I finished Conan the Warrior and thought: Was Robert E. Howard a racist? I don't know a lot about his personal life, and I realize the three stories in the Conan book were written in 1935 and 1936, but I have to wonder. Is he a racist, or does his Conan character show his contempt for "civilized" culture?
The realist in me says Howard thought blacks were inferior. The way they are written about as being savages and lusting after white women makes me think the author was just playing into the common stereotypes of the time.
The optimist says Howard was using Conan as a critique of white "civilized" culture. To buy that you have to say the stories are seen mostly though Conan's point of view. Leaders are indulgent, overweight, and ignorant. They have lost track of the enemies at their door,and when they do find them, they look down on them. Conan sees this and hates these people. Black characters are still savages, but white culture doesn't get off any easier.
The book itself is excellent. Howard's writing stands the test of time. It's as bloody as it is creepy, and he knows how to turn a phrase. That nagging bit about the untamed black men lurking in the jungle, though, doesn't play as well in 2009.
When it comes to writers from a less enlightened time period (Nietzsche is another who comes to mind), you have to take that era into consideration when analyzing their work. Granted, there have always been people who aren't racist or sexist, but are still products of their culture. An open-minded reader should be able to go into that type of story without those values ruining the experience. A less-than-open-minded reader will have a real problem getting through it.
I really suspect Howard is a bit of both things. He was the aforementioned product of the times and a bit racist, though he probably didn't look at it that way. But at the same time he has little respect for "civilized," white culture. We have gotten too soft, which is even more true these days.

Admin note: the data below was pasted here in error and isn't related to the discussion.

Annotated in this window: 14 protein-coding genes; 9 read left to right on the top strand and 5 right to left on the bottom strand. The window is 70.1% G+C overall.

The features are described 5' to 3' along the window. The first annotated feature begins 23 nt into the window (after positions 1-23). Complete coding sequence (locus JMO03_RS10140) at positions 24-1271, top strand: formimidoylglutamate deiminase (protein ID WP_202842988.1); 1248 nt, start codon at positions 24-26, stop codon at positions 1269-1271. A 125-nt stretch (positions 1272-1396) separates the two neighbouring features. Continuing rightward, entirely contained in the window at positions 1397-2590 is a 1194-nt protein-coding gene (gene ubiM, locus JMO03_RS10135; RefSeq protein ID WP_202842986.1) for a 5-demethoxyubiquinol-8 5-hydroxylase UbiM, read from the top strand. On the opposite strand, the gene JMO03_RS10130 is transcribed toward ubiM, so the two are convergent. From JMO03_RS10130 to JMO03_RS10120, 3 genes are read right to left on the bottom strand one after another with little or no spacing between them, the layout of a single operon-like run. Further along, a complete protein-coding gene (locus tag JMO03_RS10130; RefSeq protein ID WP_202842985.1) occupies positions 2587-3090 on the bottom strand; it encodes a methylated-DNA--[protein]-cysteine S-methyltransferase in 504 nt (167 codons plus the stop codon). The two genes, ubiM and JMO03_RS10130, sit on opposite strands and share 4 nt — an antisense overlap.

It doesn't make Howard any less a writer. In all honesty, when all the normal smoke clears, I think you will find that Howard is actually stronger for it. His work still stands the test of time, and he is still popular. His Conan character thrives in other media (the recent Dark Horse Comics series is one of those), and while the racism is downplayed for modern audiences, Howard's original stories still containing the equal bit of contempt and attraction to the unknown and misunderstood.
If Howard were put on the stand and asked under oath if he thought blacks were inferior to whites, I'm not a hundred percent sure what his answer would be, but I do think that somewhere in it he would describe how all culture has become a mockery of anything rational. He would say that all the trappings of modern (for that time) society has robbed mankind of its survival instincts, and I think he would praise the "savages" for their ability to thrive and conquer in such a world, though he would admit that the blacks of his culture were vastly different than those in his stories.
Make no mistake. I'm not saying Howard is a David Duke type (who wrote racist books under a pseudonym). I'm saying he was, if nothing else, a man writing of his time, but wishing he were in another era, and it all came out in Conan.
-Doug Brunell (America's Favorite Son)